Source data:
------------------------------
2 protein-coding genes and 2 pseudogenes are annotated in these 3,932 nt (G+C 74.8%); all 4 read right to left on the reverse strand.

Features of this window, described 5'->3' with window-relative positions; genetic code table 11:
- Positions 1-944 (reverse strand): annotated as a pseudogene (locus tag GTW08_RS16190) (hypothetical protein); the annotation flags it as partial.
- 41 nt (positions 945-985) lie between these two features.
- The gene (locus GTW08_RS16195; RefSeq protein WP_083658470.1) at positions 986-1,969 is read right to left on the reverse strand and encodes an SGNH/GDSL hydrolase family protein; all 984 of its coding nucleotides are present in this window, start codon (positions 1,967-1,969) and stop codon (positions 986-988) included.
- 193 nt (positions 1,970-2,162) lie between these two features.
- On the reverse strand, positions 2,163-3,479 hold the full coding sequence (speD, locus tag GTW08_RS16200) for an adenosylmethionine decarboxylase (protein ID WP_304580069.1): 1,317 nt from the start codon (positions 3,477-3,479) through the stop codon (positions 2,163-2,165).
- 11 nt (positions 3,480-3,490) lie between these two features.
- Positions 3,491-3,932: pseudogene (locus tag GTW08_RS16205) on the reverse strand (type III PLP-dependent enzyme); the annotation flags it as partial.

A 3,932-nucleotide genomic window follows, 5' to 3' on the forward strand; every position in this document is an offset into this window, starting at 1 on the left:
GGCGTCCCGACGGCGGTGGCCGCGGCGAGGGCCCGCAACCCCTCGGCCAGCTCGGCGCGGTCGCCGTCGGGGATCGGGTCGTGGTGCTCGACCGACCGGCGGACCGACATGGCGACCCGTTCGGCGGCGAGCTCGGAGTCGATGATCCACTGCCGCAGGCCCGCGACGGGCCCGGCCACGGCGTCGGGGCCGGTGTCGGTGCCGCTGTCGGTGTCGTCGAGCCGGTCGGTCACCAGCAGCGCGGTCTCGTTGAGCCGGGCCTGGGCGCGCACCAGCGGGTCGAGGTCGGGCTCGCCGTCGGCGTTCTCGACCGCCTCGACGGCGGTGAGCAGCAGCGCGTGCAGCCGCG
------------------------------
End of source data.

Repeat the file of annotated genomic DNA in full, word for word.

2 protein-coding genes and 2 pseudogenes are annotated in these 3,932 nt (G+C 74.8%); all 4 read right to left on the reverse strand.

Features of this window, described 5'->3' with window-relative positions; genetic code table 11:
- Positions 1-944 (reverse strand): annotated as a pseudogene (locus tag GTW08_RS16190) (hypothetical protein); the annotation flags it as partial.
- 41 nt (positions 945-985) lie between these two features.
- The gene (locus GTW08_RS16195; RefSeq protein WP_083658470.1) at positions 986-1,969 is read right to left on the reverse strand and encodes an SGNH/GDSL hydrolase family protein; all 984 of its coding nucleotides are present in this window, start codon (positions 1,967-1,969) and stop codon (positions 986-988) included.
- 193 nt (positions 1,970-2,162) lie between these two features.
- On the reverse strand, positions 2,163-3,479 hold the full coding sequence (speD, locus tag GTW08_RS16200) for an adenosylmethionine decarboxylase (protein ID WP_304580069.1): 1,317 nt from the start codon (positions 3,477-3,479) through the stop codon (positions 2,163-2,165).
- 11 nt (positions 3,480-3,490) lie between these two features.
- Positions 3,491-3,932: pseudogene (locus tag GTW08_RS16205) on the reverse strand (type III PLP-dependent enzyme); the annotation flags it as partial.

A 3,932-nucleotide genomic window follows, 5' to 3' on the forward strand; every position in this document is an offset into this window, starting at 1 on the left:
GGCGTCCCGACGGCGGTGGCCGCGGCGAGGGCCCGCAACCCCTCGGCCAGCTCGGCGCGGTCGCCGTCGGGGATCGGGTCGTGGTGCTCGACCGACCGGCGGACCGACATGGCGACCCGTTCGGCGGCGAGCTCGGAGTCGATGATCCACTGCCGCAGGCCCGCGACGGGCCCGGCCACGGCGTCGGGGCCGGTGTCGGTGCCGCTGTCGGTGTCGTCGAGCCGGTCGGTCACCAGCAGCGCGGTCTCGTTGAGCCGGGCCTGGGCGCGCACCAGCGGGTCGAGGTCGGGCTCGCCGTCGGCGTTCTCGACCGCCTCGACGGCGGTGAGCAGCAGCGCGTGCAGCCGCG